Keep the following in mind when preparing any meal, but especially when distractions abound.
Hot pans. Always keep an oven mitt or pot holder nearby when cooking. When you remove a hot pan from the stove, leave a pot holder on it – this will remind you and others that this pan could be hot.
Especially during the holidays, there are lots of things cooking at the same time. Don’t let pan handles on the stove stick out over the edge of the stove. Not only is this dangerous if kids are around, but a handle can also get caught on clothing of those walking by.
Turn handles to the side and make sure they are not over other burners as well.
Pay attention. Most kitchen fires start because someone has left their cooking unattended. This is especially dangerous when you are cooking with grease or oil.
Remember that oil becomes hotter and hotter, smokes a bit and then will eventually burst into flames. If a small grease fire starts in a pan, smother the flames by carefully sliding a lid or cookie sheet over the pan and turn off the heat. Make sure you are wearing an oven mitt!
Never pour water on a grease fire.
Oven fires. If you have an oven fire, turn off the heat and keep the door closed to prevent flames from burning you or your clothing.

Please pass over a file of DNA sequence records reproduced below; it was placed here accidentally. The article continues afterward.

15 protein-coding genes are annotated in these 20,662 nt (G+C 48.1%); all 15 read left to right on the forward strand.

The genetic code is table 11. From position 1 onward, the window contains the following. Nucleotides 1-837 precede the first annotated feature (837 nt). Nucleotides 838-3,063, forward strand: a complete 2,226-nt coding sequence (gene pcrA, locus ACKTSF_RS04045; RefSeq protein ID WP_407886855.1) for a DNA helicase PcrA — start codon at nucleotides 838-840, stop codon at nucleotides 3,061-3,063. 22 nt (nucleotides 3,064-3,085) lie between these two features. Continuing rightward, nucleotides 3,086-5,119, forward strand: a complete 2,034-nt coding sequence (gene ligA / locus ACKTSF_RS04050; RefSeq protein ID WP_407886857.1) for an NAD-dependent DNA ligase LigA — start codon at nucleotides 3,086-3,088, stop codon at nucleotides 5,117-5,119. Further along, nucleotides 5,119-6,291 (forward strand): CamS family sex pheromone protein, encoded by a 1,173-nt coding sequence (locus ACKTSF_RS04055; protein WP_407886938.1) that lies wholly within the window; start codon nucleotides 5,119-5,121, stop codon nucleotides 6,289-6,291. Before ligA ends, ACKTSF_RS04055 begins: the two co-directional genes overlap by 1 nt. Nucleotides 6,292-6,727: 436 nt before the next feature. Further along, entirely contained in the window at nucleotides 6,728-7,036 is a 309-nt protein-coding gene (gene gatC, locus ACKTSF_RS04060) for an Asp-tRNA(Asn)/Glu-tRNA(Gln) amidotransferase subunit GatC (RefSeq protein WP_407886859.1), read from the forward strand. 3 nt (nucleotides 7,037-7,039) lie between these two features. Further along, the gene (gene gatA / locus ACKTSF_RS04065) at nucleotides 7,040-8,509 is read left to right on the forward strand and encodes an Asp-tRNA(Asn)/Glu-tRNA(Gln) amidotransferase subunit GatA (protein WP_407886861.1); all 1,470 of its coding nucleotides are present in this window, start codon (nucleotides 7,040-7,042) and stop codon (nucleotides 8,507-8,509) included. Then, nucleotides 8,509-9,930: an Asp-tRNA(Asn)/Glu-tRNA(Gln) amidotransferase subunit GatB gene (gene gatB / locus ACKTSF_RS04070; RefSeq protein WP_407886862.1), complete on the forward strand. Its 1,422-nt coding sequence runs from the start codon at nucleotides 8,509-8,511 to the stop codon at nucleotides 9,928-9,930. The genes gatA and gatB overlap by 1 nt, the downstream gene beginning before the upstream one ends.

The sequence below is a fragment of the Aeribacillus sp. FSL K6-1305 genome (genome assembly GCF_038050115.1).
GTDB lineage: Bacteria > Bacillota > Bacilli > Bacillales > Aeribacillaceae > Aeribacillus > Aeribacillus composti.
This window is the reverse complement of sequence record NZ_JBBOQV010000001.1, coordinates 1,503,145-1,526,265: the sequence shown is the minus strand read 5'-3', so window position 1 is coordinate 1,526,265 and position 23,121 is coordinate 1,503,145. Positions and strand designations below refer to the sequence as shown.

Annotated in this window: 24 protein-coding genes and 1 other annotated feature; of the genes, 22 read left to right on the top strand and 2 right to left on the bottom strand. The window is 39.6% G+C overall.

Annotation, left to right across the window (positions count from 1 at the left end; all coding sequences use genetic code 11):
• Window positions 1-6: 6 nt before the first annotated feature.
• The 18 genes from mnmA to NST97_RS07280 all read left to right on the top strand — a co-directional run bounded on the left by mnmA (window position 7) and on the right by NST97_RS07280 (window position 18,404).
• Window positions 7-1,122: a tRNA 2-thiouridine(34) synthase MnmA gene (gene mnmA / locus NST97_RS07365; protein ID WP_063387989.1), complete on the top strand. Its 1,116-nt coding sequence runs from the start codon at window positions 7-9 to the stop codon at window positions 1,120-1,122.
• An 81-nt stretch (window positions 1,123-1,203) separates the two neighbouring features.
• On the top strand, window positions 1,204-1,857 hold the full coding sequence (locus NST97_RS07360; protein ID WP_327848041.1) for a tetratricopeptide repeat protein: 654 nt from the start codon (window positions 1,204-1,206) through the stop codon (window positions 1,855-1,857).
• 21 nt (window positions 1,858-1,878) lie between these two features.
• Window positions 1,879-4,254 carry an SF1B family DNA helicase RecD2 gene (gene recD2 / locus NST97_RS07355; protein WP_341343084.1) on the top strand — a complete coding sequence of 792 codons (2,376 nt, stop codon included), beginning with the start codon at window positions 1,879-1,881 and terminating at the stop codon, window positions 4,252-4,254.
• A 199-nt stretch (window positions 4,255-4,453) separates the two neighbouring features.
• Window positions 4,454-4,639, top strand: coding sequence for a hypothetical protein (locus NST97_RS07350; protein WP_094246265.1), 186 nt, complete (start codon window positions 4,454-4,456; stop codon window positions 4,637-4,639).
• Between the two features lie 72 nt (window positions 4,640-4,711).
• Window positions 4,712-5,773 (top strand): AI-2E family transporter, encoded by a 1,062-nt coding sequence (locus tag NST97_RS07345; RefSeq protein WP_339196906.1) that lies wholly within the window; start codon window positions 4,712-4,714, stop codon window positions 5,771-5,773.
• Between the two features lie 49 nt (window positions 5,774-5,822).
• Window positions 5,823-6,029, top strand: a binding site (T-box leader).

Burn prevention. If you have young children, use the back burners of the stove whenever possible. Children and pets should stay at least 3 feet away from the stove.
Countertop safety. Use only one heat-producing appliance on the same electrical circuit at a time. Replace cracked or frayed appliance cords. If an appliance feels too hot, smokes or give off an unusual odor, unplug it immediately and have it serviced or replaced.
Microwaves. Never use an extension cord for a microwave – it can overload the circuit and cause a fire. Use only microwave safe containers to heat food.
Never use aluminum foil, metal objects or even dinnerware with metallic paint in a microwave, as they can cause a fire as well as damage to the microwave.
If you have a fire in your microwave, turn it off immediately and keep the door closed. Do not open the door until the fire is completely out.
Cinda Seamon is the fire and life safety educator for the Town of Hilton Head Island Fire Rescue.